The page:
It’s tempting to imagine this means that the first humans called their parents mama and dada, and that those two warm, hearty words have survived the slings and arrows of human history to remain in use today. But the notion is too good to be true. Over time in language, sounds smush along their way to becoming new ones, and even the meanings people assign to a word drift all over the place.
The answer lies with babies and how they start to talk. The pioneering linguist Roman Jakobson figured it out. If you’re a baby making a random sound, the easiest vowel is ah because you can make it without doing anything with your tongue or lips. Then, if you are going to vary things at all, the first impulse is to break up the stream of ahhh by closing your lips for a spell, especially since you’ve been doing that to nurse. Hence, mmmm, such that you get a string of mahs as you keep the sound going while breaking it up at intervals.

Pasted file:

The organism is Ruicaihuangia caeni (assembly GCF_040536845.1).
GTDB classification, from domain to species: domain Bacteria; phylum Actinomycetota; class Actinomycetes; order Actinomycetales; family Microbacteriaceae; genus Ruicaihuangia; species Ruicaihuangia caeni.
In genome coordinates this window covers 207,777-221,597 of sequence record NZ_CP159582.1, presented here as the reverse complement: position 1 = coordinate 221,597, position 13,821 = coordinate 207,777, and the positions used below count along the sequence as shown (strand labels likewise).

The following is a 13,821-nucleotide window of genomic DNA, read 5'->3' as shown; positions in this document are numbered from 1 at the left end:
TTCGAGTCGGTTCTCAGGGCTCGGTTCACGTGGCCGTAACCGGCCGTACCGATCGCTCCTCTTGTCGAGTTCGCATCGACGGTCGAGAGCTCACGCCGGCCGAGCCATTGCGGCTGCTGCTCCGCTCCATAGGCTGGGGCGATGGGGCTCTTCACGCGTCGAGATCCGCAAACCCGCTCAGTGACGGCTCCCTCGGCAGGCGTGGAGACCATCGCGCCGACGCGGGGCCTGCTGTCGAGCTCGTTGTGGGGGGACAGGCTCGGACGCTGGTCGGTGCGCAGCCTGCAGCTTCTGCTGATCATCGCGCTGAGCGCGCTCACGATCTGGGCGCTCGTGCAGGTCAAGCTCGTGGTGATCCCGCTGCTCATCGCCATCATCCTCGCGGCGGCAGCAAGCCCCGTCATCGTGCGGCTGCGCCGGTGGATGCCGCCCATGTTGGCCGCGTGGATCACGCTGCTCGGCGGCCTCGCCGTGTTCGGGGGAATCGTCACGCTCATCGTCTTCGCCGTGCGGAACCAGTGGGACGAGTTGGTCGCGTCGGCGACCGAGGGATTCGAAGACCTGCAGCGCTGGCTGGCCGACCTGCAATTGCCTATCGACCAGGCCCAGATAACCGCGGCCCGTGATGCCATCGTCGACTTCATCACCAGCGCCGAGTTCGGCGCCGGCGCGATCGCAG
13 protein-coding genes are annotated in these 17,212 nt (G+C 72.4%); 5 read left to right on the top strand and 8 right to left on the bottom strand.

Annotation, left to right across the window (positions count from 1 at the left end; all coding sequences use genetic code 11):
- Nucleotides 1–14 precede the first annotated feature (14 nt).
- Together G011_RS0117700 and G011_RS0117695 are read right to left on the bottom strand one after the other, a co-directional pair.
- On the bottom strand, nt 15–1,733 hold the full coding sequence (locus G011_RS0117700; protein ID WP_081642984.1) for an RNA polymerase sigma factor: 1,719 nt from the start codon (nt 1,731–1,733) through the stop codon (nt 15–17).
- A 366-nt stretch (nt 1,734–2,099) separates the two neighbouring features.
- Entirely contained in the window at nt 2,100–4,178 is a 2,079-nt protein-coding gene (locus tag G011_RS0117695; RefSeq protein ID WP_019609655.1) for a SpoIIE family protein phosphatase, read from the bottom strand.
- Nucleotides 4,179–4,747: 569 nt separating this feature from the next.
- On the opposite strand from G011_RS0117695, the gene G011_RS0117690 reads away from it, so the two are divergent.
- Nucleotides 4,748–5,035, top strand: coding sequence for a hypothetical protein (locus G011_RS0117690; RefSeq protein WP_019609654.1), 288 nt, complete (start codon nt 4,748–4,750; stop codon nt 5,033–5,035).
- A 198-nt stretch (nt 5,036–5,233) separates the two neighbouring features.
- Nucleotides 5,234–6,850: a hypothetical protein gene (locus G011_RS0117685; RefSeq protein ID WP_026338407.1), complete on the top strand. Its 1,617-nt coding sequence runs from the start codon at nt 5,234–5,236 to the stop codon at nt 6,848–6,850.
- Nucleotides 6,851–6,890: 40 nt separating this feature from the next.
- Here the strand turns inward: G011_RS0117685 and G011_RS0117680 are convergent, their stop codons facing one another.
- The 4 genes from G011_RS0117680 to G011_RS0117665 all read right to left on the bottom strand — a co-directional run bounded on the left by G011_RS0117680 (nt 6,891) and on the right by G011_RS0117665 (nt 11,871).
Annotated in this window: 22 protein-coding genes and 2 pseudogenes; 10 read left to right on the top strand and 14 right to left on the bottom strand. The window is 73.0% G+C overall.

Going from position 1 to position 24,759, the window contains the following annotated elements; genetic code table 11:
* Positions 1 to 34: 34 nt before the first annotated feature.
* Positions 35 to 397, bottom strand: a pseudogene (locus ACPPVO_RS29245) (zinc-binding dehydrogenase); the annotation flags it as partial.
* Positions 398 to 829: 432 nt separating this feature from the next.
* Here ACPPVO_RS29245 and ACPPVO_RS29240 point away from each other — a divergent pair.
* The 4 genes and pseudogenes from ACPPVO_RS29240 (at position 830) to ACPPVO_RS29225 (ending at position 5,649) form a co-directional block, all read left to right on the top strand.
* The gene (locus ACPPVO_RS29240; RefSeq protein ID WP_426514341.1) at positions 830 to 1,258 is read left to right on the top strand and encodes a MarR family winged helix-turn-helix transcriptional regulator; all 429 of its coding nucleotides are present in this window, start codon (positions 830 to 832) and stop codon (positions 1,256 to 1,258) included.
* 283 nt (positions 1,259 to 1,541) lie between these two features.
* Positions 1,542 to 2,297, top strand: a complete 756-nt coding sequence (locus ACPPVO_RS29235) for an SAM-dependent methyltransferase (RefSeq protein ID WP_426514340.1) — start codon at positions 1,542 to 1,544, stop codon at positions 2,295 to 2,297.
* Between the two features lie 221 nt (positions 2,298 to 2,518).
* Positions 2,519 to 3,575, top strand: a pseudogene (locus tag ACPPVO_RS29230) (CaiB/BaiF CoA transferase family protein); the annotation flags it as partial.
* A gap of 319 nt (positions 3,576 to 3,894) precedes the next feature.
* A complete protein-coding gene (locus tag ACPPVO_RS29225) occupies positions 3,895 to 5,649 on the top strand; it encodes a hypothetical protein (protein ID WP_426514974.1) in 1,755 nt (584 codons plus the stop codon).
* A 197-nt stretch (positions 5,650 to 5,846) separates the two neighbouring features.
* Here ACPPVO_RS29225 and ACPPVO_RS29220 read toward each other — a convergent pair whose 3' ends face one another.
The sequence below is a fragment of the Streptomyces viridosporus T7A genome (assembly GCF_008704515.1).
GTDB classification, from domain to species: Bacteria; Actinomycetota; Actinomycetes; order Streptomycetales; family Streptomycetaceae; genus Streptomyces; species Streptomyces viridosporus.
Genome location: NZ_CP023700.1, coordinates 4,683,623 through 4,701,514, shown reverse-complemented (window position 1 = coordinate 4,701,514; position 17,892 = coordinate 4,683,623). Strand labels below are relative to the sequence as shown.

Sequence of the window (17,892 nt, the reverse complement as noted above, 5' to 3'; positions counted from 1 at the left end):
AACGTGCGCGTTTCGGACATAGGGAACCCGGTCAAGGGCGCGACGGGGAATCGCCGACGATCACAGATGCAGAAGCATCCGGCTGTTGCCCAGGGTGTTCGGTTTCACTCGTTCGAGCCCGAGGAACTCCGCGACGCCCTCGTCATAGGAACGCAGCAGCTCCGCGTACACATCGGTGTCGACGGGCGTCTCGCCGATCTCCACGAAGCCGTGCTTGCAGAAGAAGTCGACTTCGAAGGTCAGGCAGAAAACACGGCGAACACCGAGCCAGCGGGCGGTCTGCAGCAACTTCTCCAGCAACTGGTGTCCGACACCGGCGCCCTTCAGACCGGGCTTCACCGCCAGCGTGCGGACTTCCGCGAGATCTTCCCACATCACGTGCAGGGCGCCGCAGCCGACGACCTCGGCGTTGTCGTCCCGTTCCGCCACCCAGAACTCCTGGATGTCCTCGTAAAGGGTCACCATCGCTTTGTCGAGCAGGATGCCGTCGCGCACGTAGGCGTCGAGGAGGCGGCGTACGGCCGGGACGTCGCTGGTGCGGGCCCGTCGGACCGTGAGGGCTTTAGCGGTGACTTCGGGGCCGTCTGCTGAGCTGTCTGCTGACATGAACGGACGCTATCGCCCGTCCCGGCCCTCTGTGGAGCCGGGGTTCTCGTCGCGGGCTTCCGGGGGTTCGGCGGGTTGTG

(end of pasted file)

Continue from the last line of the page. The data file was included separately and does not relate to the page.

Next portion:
Papa and dada happened for a similar pan-human reason. After babies begin making m with their lips, they pick up making a sound that involves a little more than just putting their lips together—namely, putting them together, holding them that way for a second, and then blowing out a puff of air. That’s p—or, depending on your mood, b. Alternatively, babies also start playing with their mouths a little further back from the lips—on that ridge behind the upper teeth that we burn inconveniently by sipping soup when it’s too hot. That’s where we make a t or a d. The order in which babies learn to make sounds explains why the next closest usual caretaker to mom is so often called papa or baba (or tata or dada).
Yes, it is tempting to imagine that the first humans called their parents mama and dada. You can believe that evolution made babies start with two sound groups and emotions immediately tie them to people, or you can believe that God designed us to know what to call our parents from the get go. Simplest answer is likely correct.